Do Not Push The Button
Diary of a Dive Instructor on Koh Tao
Another cracking day. Sun was a-shining, and we were conducting yet more swimming lessons in the pool this morning.
Today’s achievement: my student swam a length of the pool unaided & without sinking. We celebrated and I advised them that we needed to keep our focus and not get downhearted if the next attempts don’t go quite the same way.
We headed out on the afternoon boat to tackle Open Water dives 1+2 which were relatively successful. Although, after surfacing from the Controlled Emergency Swimming Ascent, the student is required to orally inflate their BCD rather than press the inflate button as it’s an ‘out of air’ simulation.
So here’s me – hanging on for dear life and attempting to keep my glazed, sinking, deflated, weighted student afloat – directing them to ‘orally inflate…don’t press the button, orally inflate – any time now… hello? Please orally infl-“
The rest of my evening has been spent rather productively preparing another proper blog post – this time on the benefits of diving. I’m sure it’ll be an absolute hit and I know I’ve had a million benefits from my own wonderful experiences in diving, but if I get another Open Water student who doesn’t know how to swim I’m gonna pack the whole thing in.*
* I’m joking. I love what I do and if you can’t swim, it gives me yet another opportunity to change your life for the better, empowering you with a new skill to be proud of. Bring it on, guys!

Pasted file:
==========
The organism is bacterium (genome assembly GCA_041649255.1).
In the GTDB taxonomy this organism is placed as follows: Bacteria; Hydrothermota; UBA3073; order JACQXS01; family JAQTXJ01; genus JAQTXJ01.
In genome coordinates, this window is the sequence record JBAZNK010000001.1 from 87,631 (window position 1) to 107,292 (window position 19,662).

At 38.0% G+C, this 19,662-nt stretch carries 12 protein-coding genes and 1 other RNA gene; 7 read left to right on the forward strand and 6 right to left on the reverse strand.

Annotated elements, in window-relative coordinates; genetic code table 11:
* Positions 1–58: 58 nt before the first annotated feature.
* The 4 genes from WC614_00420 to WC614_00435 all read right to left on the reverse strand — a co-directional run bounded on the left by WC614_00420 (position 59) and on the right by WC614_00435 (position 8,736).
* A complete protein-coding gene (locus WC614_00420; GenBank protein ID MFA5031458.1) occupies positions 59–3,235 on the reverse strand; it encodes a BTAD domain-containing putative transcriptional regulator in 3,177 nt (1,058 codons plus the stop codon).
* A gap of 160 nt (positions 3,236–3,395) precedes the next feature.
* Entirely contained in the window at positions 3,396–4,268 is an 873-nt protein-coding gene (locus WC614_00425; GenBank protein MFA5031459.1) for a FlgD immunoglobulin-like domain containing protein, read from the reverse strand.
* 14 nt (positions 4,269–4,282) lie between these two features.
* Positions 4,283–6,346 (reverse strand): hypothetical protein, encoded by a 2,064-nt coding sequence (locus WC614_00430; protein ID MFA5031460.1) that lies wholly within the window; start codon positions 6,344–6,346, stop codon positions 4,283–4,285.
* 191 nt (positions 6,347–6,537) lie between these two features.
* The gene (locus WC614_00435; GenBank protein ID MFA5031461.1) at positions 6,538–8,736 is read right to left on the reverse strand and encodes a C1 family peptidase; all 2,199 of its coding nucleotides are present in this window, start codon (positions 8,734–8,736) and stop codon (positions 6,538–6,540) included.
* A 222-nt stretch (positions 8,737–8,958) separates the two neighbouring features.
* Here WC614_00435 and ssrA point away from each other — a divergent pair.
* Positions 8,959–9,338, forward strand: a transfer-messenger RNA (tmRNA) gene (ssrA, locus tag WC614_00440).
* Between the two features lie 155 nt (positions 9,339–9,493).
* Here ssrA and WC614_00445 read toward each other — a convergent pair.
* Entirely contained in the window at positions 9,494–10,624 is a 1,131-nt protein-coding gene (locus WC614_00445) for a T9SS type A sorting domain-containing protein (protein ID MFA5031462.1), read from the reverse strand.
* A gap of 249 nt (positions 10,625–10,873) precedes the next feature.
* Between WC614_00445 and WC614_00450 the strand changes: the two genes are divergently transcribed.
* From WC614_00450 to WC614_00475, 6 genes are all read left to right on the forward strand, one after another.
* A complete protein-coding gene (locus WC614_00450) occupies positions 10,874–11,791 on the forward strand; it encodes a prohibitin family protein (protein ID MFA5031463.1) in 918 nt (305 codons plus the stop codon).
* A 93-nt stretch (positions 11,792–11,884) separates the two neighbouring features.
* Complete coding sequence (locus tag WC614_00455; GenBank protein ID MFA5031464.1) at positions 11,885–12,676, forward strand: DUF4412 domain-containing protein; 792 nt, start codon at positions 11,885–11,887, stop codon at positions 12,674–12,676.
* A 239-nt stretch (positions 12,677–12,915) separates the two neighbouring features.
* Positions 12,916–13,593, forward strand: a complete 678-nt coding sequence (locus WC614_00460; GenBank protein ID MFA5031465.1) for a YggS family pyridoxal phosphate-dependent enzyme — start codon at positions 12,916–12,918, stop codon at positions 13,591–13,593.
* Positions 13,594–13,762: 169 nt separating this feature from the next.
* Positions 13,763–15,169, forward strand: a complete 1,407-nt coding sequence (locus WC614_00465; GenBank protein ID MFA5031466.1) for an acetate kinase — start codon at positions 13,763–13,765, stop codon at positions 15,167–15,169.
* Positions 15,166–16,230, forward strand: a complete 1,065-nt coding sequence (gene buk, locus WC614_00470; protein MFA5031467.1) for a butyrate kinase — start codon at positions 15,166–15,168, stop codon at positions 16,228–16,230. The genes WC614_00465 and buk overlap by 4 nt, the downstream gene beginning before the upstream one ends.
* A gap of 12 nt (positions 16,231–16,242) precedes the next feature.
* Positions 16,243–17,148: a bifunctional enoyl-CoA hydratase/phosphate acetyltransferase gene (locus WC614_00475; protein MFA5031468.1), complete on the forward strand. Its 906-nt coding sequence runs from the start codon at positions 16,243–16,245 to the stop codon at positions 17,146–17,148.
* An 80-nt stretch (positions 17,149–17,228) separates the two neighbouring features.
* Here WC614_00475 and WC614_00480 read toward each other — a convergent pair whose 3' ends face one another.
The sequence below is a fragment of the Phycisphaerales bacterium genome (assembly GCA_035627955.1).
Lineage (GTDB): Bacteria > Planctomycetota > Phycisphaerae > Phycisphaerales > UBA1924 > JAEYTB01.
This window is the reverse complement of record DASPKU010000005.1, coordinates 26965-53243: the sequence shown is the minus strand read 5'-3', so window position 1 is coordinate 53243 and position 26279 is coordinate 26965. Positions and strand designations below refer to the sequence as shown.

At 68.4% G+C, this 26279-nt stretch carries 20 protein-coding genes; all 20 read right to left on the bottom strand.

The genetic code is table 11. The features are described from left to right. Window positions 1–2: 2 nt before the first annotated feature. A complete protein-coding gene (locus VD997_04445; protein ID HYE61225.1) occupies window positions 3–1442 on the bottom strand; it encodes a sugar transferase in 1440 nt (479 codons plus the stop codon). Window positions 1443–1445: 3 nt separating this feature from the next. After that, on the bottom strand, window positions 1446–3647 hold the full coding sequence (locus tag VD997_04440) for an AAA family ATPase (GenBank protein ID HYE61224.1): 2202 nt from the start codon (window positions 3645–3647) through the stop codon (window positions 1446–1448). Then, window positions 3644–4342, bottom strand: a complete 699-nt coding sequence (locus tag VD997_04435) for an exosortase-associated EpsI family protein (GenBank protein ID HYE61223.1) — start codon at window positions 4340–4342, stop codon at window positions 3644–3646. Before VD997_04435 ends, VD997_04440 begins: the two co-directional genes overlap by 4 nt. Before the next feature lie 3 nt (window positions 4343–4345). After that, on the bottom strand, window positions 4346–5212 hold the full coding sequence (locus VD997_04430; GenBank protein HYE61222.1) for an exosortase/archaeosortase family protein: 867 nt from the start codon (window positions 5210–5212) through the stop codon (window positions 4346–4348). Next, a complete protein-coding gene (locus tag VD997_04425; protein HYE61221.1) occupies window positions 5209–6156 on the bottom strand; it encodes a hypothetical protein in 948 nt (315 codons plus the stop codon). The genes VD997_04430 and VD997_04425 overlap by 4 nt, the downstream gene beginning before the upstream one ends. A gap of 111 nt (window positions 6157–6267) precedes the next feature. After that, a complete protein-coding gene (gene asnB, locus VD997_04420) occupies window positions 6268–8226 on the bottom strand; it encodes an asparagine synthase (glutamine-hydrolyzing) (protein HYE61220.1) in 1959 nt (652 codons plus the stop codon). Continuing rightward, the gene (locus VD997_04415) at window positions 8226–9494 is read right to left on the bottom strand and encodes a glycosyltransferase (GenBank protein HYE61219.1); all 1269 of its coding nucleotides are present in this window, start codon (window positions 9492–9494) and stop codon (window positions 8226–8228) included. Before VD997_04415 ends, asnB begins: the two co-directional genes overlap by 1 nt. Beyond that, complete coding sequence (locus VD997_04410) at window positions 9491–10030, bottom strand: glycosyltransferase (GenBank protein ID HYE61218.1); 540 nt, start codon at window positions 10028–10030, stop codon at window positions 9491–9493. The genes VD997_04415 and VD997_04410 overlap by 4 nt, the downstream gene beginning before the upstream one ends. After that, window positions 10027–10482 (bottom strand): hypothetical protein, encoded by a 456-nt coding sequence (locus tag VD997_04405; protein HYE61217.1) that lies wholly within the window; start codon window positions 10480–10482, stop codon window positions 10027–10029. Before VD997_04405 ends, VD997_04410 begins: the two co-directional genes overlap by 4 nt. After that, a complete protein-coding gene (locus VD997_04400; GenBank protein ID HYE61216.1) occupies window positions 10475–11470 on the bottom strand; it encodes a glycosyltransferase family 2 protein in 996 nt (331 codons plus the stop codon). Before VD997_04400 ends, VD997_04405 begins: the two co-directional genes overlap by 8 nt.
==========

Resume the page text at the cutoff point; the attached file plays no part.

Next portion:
- Mango sticky rice is the best thing ever.
- Julian came over to me this evening to tell me that a Scottish pal of his had read my blog – possibly as it was recently shared by my wonderful friend Saska – and said ‘it wasn’t a bad read’. I’ll take that compliment, thank you very much!
- I’ve started learning Burmese from Shwe and can now say ‘how are you’ and ‘eating’. How apt.
- As we were swimming around on OW 2 at White Rock today, with the world’s worst visibility, I actually spotted – no joke – a dead parrotfish lying on the sand. It was a sad sight, upside down, swaying eerily with the tidal movement, even 10 metres down. I immediately rotated my student to face the other way in the desperate hope that they wouldn’t see it, too.
Categories: DAILY LOG BOOK